When we see those red, oozing, painful, bald, itchy lesions on our dog’s skin, we know something isn’t right. But what can we do about it, how can we prevent it, and should we be worried that those sores are a sign of a more serious medical problem?
When dogs chew, itch or scratch an area of their coat, inflammation occurs and sometimes a bacterial infection can develop. This in turn creates more skin irritation — and more itching and scratching.
The underlying cause of the irritation could be a flea bite, an allergy, contact irritants, dirty and matted coats, or even boredom and stress. Identifying and addressing the underlying cause is important to prevent future hot spots.
Some breeds are more prone to hot spots, such as German Shepherds, Rottweilers and Retrievers. Dogs with a penchant for being around water are also more susceptible due to trapped moisture.
While you may think a hot spot will self-resolve, without addressing the underlying cause your pet will continue to have recurrent issues. Hot spots are painful and damaging to the skin, so addressing them
with your veterinarian’s guidance in a timely fashion is prudent.
As for treating a particular hot spot, your veterinarian will likely clip away the hair, clean the area and prescribe topical or oral antibiotics, steroids or other anti-inflammatory medication. If the underlying cause is an allergy, your veterinarian may prescribe an allergy medication.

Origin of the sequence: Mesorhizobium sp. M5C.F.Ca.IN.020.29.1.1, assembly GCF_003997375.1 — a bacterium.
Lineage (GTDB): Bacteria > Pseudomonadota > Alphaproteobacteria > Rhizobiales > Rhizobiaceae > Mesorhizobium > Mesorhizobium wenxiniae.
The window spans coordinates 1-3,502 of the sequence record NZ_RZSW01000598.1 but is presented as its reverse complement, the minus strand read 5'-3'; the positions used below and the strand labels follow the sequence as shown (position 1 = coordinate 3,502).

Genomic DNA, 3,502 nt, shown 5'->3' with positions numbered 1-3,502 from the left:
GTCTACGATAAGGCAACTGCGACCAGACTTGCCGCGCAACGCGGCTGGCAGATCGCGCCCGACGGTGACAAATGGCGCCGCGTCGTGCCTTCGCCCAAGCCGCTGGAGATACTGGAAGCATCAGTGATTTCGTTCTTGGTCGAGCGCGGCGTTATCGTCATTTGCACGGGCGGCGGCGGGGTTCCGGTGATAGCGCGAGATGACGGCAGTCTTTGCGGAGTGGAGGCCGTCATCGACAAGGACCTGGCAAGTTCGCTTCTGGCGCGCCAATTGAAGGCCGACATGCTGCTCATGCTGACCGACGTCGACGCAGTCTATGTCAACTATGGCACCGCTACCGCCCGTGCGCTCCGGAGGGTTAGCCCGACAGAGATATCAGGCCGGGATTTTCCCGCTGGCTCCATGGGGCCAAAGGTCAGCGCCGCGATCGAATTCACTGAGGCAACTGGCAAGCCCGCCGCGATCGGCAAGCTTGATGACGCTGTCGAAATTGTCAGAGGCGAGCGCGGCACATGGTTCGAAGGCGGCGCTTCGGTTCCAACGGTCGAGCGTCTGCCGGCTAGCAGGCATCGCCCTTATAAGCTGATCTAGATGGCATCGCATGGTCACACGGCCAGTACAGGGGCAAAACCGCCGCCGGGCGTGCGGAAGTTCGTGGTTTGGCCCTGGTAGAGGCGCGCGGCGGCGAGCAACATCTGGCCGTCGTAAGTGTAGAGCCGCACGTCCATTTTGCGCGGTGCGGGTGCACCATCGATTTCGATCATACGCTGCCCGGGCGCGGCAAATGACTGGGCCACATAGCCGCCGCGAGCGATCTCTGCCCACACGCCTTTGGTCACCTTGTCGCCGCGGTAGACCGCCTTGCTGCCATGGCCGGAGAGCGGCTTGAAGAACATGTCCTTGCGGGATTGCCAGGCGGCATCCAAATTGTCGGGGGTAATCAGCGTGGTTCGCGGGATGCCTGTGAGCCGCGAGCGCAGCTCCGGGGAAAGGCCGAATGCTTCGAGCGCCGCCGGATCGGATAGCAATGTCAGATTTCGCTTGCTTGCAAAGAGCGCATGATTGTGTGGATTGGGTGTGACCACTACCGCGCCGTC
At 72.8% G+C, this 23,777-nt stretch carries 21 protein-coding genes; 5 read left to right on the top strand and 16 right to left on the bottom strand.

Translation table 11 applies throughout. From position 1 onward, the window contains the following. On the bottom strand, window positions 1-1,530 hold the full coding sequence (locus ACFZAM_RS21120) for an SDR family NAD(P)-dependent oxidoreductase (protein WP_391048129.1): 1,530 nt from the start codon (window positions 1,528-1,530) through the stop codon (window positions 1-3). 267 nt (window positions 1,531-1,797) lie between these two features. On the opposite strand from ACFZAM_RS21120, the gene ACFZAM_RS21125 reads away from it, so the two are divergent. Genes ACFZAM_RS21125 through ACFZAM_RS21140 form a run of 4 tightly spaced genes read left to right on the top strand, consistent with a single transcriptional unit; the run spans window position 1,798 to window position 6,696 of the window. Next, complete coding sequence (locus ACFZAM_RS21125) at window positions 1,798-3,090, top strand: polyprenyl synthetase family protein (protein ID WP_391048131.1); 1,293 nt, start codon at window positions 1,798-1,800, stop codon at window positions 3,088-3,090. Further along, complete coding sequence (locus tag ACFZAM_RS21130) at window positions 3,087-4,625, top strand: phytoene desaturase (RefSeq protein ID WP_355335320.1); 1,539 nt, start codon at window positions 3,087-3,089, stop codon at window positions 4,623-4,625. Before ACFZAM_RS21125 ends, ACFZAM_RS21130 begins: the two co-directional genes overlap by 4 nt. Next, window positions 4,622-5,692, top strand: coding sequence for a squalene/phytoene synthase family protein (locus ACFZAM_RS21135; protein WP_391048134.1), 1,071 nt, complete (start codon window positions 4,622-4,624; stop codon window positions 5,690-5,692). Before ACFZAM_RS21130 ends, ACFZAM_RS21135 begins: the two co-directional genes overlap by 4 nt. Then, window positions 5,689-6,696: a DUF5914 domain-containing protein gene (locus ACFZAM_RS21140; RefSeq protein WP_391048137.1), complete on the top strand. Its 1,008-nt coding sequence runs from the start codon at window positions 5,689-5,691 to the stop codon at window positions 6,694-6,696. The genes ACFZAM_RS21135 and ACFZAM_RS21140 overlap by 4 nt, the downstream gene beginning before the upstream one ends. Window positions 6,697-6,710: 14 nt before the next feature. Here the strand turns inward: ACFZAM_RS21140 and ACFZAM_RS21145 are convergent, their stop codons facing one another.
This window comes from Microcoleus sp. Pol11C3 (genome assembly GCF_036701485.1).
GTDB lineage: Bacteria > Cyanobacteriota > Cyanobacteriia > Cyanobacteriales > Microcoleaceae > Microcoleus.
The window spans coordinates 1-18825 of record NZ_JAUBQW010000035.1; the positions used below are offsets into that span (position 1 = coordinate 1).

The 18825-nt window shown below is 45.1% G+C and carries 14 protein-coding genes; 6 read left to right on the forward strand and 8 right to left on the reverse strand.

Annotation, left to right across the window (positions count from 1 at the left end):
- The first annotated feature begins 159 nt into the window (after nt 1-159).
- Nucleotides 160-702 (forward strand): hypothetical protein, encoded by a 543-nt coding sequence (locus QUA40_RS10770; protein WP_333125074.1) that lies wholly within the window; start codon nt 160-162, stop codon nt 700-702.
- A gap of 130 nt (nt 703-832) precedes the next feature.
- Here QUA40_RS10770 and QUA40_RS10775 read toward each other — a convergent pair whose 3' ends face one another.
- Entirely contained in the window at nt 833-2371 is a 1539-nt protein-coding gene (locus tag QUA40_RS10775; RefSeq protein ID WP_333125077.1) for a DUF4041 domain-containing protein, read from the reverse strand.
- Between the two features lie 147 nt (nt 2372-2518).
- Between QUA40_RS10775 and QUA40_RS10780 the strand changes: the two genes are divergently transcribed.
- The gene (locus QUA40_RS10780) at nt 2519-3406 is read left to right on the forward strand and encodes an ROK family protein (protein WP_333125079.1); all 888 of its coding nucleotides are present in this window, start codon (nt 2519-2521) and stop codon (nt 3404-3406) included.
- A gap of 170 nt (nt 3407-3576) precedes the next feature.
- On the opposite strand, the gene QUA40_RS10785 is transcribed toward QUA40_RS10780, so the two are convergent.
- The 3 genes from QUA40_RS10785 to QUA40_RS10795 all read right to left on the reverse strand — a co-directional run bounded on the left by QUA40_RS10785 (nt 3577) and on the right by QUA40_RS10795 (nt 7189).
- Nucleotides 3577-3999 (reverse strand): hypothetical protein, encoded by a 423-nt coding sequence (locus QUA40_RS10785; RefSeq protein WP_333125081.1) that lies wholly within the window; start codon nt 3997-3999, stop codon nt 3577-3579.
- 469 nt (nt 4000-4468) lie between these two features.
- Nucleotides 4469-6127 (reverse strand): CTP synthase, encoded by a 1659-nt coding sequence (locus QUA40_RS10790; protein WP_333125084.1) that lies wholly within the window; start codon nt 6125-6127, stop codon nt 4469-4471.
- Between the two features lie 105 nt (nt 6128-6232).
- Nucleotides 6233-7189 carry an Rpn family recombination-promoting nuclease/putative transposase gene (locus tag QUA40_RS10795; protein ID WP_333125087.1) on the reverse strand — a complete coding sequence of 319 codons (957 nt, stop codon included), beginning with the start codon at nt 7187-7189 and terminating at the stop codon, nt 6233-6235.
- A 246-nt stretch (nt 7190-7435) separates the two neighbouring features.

Home care after the veterinarian visit typically involves cleaning with medicated wipes and application of a spray. An “e-collar” is generally used to prevent your pet from continuing to scratch or itch the affected area. Typically, the hot spot will heal within three days to a week of treatment.
To prevent future hot spots, you must identify and treat the underlying issue. This could include managing allergies, good hygiene and grooming, drying coats thoroughly after swimming and increasing daily exercise (to reduce stress and boredom).
Treating the hot spot is easy enough for your veterinarian, and after a little sleuthing, you can reasonably address the likely underlying causes and prevent future issues...and make for a happier, more comfortable pup.
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Emily Kalenius, DVM